Learn about recent scams and how to recognize the warning signs.

  • November 2021 | Mobile Device Scam Alert: Fraudsters are hijacking mobile devices through SIM swapping and port-out scams that result in account takeovers. SIM swapping involves a fraudster impersonating you and getting your carrier to activate a fraudulent SIM card using a deceptive tactic called social engineering. Port-out scams involve fraudsters getting your mobile phone onto a new carrier (this is called “porting”). Protect yourself by placing a port freeze, PIN, or password on your mobile carrier account. This prevents your number from being ported out to another carrier without you first removing the freeze or entering the PIN or password. Ask your phone carrier for additional features that could potentially stop SIM swapping. Remember, MSGCU will NEVER ask for your online banking username, password, or log-in verification code.
  • March 2021 | Card Locked Scam Alert: Members have reported receiving a text from fraudsters attempting to impersonate MSGCU. The text says a card is locked and provides a phone number to call. Do not call an unrecognized number. Always call MSGCU directly at (586) 263-8800 or (866) 674-2848 for assistance. If you have received a text like this, please also notify us immediately. Remember, MSGCU will NEVER ask for your password, personal identification number (PIN), or log-in verification code.
  • February 2021 | Visa Block Scam Alert: Members have reported receiving texts from fraudsters stating there's a "Visa block" on their card. The scammers provide a phone number to call and proceed to ask for banking details and credit/debit card information to unblock the card. Remember, MSGCU will NEVER ask for your online banking username, password, or verification code.
  • January 2021 | PayPal Scam Alert: Members have reported phone calls and texts from fraudsters pretending to be MSGCU representatives. These scammers may even spoof MSGCU’s phone number and say they are calling about a “PayPal scam” affecting the member’s account and will need their banking details to stop the fraud.
  • January 2021 | Fraudulent Transaction Scam Alert: Members have reported phone calls and texts from fraudsters pretending to be MSGCU representatives. These scammers may even spoof MSGCU’s phone number and say they are calling about a “fraudulent transaction” on the member’s account and will need their banking details and credit/debit card information to stop the fraud. Remember, MSGCU will NEVER ask for your online banking username, password, or verification code.
  • September 2020 | Secret Shopper Scam Alert: If someone you don’t know wants to pay you by check but wants you to send some of the money back, beware! It’s a scam that could cost you thousands of dollars. Learn more from the Federal Trade Commission.
  • Telephone scammers are trying to steal consumers’ personal information. They’ll “spoof” a familiar looking phone number, like a number close to your financial institution’s number. The scammer will ask you to verify your transaction history. During the call, they will ask for your card number, account number and PIN. Then they use the information to commit fraud. Remember, MSGCU will never ask for your PIN. Hang up and call the number on the back of your debit or credit card to verify the caller.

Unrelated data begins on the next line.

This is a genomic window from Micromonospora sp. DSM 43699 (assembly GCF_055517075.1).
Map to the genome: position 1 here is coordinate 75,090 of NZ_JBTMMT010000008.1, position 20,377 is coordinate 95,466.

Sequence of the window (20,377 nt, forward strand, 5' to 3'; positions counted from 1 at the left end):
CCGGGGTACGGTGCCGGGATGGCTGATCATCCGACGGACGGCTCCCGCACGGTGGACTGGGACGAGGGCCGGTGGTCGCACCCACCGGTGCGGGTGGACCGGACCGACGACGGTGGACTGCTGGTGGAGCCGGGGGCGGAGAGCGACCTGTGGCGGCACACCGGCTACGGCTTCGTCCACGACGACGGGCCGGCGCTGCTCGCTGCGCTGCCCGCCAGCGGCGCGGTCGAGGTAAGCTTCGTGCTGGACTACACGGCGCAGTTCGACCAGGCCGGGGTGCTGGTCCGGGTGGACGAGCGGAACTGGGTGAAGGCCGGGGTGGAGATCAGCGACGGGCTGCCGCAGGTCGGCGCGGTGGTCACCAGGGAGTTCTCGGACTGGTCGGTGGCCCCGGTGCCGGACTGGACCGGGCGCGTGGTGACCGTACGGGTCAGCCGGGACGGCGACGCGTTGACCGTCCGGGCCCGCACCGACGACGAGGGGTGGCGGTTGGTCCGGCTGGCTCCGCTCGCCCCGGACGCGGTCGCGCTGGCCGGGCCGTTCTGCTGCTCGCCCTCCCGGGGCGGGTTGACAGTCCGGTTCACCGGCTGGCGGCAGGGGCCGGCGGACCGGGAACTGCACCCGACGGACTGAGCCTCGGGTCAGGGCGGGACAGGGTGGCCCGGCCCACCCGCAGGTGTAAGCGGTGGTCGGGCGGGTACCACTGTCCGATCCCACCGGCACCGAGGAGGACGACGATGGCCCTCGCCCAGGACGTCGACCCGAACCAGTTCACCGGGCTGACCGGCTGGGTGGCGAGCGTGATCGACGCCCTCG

Remember, MSGCU will NEVER ask for your password, personal identification number (PIN), or log-in verification code. If you suspect you have been a victim of fraud, please contact MSGCU at (586) 263-8800 or (866) 674-2848 immediately so we can help.

 

Protect your information during the pandemic.

  • Criminals are disguising themselves as representatives from the World Health Organization (WHO) trying to steal money or sensitive information. WHO’s only call for donations is the COVID-19 Solidarity Response Fund found at www.who.int/donate. Any other fund appearing to be from WHO is a scam.
  • Watch out for emails claiming to be from the Centers for Disease Control and Prevention (CDC), or the World Health Organization (WHO) or other “experts” saying that they have information about the virus. Always refer to www.CDC.gov and www.who.int for trusted information.
  • Ignore online offers for vaccinations. Only trust the Centers for Disease Control and Prevention (CDC) or World Health Organization (WHO) websites for medical breakthrough information.
  • Be alert to so-called COVID-19 “cure” and “vaccination” stocks that promise to make you lots of money. Do your homework before making any decisions. The U.S. Securities and Exchange Commission is a good place to start.
  • Did you know Michigan protects consumers against price gouging for many items such as hand sanitizer, face masks and cleaning supplies? Report a retailer that has raised their prices to excessive levels to Michigan’s Attorney General.